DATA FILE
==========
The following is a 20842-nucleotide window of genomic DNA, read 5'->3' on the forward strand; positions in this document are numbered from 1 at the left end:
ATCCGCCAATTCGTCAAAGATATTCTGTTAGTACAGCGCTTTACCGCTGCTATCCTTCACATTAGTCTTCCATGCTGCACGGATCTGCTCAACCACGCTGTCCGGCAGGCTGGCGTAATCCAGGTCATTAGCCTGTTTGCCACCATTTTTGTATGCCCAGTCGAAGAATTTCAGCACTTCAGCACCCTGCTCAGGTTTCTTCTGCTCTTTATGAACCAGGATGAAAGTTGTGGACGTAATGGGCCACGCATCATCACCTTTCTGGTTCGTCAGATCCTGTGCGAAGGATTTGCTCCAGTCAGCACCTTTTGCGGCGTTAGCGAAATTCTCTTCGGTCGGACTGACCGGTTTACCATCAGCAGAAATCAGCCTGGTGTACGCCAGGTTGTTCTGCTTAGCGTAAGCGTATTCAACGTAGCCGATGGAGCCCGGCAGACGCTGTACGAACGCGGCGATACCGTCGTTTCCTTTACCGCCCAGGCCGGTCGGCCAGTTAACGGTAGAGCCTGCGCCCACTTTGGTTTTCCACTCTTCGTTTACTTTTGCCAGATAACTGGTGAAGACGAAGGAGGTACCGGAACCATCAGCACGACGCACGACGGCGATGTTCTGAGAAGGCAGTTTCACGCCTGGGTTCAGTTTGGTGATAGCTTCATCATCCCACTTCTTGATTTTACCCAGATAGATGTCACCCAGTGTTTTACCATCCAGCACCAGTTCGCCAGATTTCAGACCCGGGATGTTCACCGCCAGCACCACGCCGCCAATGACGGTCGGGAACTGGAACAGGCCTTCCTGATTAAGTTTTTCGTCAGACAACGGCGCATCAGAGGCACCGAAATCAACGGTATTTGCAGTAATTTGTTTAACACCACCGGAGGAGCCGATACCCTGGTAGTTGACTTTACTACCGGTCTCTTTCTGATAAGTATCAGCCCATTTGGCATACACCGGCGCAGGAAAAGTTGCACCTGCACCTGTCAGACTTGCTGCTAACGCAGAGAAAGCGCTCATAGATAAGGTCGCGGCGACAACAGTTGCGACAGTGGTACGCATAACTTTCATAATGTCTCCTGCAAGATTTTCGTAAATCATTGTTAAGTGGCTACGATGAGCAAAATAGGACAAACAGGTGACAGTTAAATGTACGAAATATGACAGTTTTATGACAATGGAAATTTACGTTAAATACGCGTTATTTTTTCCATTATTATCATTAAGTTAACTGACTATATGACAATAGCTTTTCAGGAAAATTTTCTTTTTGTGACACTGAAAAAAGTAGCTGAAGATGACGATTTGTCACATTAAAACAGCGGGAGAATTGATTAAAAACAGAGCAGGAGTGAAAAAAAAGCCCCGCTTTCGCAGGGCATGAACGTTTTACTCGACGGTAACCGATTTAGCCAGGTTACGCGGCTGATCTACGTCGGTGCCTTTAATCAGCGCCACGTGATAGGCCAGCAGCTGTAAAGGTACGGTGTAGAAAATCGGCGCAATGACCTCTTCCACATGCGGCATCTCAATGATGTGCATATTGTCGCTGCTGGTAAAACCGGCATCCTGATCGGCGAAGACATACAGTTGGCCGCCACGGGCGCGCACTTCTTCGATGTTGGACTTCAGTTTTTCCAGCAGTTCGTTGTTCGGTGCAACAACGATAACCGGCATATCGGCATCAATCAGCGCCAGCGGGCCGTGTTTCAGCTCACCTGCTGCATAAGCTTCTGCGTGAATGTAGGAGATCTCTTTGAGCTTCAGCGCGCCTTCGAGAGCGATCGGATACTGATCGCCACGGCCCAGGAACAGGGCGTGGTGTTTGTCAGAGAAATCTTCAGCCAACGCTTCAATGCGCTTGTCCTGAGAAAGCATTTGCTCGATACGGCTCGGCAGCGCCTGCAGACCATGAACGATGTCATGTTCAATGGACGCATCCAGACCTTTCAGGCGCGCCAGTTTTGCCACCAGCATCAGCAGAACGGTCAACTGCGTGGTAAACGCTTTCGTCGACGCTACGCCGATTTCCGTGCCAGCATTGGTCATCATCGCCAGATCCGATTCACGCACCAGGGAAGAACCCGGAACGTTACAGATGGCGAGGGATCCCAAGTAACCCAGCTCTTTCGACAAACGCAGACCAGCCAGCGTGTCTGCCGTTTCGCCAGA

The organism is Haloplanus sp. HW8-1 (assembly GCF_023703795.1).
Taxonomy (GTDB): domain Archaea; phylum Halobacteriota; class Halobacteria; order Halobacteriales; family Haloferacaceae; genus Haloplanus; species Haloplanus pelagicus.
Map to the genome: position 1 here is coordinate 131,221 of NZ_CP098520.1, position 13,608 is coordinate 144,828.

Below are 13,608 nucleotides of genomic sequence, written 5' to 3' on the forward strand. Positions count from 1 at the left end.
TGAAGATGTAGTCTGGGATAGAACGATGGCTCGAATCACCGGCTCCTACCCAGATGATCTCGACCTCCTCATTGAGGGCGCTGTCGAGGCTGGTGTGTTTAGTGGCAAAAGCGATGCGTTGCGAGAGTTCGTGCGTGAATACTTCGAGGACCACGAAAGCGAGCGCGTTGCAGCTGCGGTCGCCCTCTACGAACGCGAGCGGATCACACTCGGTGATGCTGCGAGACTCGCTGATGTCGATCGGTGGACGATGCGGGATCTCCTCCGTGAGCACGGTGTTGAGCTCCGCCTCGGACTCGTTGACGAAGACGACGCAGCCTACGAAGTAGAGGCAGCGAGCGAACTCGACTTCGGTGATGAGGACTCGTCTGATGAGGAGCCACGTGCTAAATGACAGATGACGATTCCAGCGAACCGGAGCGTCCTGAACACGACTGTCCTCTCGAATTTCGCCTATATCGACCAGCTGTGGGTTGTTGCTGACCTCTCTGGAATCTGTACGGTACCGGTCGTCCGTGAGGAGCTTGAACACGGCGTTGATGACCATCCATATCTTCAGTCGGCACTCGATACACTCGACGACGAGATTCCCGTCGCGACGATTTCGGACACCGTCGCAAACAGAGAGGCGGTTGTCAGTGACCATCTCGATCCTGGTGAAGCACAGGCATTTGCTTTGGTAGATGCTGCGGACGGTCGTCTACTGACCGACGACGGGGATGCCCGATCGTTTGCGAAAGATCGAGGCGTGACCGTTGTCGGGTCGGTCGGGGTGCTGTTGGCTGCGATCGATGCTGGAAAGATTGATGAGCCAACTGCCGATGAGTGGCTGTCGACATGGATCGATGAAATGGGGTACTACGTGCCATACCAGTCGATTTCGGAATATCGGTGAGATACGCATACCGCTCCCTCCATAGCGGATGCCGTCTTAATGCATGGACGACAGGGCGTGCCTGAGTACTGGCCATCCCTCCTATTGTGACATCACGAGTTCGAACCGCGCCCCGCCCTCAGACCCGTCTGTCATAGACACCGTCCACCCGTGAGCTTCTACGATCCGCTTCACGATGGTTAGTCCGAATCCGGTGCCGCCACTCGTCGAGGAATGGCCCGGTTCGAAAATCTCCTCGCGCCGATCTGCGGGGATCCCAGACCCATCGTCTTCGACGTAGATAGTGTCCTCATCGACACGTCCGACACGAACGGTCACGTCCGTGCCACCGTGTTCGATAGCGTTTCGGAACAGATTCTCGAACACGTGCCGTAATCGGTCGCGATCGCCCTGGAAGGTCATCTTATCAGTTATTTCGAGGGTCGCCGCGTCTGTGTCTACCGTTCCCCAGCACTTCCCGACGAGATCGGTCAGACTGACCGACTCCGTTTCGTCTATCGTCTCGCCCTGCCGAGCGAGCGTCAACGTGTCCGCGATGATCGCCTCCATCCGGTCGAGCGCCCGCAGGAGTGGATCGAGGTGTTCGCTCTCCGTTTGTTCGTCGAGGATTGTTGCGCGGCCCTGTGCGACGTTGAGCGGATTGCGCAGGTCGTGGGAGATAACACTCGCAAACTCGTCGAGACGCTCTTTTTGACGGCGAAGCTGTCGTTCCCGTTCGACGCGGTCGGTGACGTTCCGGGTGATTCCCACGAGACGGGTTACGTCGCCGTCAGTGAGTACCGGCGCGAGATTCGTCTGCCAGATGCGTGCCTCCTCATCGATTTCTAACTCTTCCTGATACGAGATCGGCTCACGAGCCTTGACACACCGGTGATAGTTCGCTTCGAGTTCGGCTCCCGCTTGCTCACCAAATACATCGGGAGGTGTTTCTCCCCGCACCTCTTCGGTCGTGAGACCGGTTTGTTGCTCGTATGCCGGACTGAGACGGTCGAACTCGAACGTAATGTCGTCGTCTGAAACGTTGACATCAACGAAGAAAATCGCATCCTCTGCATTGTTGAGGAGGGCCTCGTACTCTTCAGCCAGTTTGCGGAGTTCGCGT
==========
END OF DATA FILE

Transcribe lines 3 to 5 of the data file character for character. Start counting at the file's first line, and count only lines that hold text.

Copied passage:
The organism is Haloplanus sp. HW8-1 (assembly GCF_023703795.1).
Taxonomy (GTDB): domain Archaea; phylum Halobacteriota; class Halobacteria; order Halobacteriales; family Haloferacaceae; genus Haloplanus; species Haloplanus pelagicus.
Map to the genome: position 1 here is coordinate 131,221 of NZ_CP098520.1, position 13,608 is coordinate 144,828.